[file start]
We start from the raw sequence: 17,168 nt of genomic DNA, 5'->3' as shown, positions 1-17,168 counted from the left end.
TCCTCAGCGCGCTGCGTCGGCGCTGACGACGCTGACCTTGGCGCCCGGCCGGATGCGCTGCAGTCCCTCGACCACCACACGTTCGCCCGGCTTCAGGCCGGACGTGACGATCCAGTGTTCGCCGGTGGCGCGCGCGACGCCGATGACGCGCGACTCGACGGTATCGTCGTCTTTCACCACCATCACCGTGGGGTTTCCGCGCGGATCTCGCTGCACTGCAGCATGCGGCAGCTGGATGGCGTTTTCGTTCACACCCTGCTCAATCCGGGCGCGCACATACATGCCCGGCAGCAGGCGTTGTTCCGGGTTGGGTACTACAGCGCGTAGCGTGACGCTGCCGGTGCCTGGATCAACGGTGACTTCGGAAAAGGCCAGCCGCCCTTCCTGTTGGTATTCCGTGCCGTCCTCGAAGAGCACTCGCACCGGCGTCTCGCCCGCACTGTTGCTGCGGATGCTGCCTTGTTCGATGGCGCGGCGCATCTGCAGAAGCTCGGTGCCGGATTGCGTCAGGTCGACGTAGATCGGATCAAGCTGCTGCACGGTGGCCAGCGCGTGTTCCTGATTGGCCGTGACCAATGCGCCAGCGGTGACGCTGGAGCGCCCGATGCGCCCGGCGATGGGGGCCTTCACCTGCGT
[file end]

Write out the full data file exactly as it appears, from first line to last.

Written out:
We start from the raw sequence: 17,168 nt of genomic DNA, 5'->3' as shown, positions 1-17,168 counted from the left end.
TCCTCAGCGCGCTGCGTCGGCGCTGACGACGCTGACCTTGGCGCCCGGCCGGATGCGCTGCAGTCCCTCGACCACCACACGTTCGCCCGGCTTCAGGCCGGACGTGACGATCCAGTGTTCGCCGGTGGCGCGCGCGACGCCGATGACGCGCGACTCGACGGTATCGTCGTCTTTCACCACCATCACCGTGGGGTTTCCGCGCGGATCTCGCTGCACTGCAGCATGCGGCAGCTGGATGGCGTTTTCGTTCACACCCTGCTCAATCCGGGCGCGCACATACATGCCCGGCAGCAGGCGTTGTTCCGGGTTGGGTACTACAGCGCGTAGCGTGACGCTGCCGGTGCCTGGATCAACGGTGACTTCGGAAAAGGCCAGCCGCCCTTCCTGTTGGTATTCCGTGCCGTCCTCGAAGAGCACTCGCACCGGCGTCTCGCCCGCACTGTTGCTGCGGATGCTGCCTTGTTCGATGGCGCGGCGCATCTGCAGAAGCTCGGTGCCGGATTGCGTCAGGTCGACGTAGATCGGATCAAGCTGCTGCACGGTGGCCAGCGCGTGTTCCTGATTGGCCGTGACCAATGCGCCAGCGGTGACGCTGGAGCGCCCGATGCGCCCGGCGATGGGGGCCTTCACCTGCGT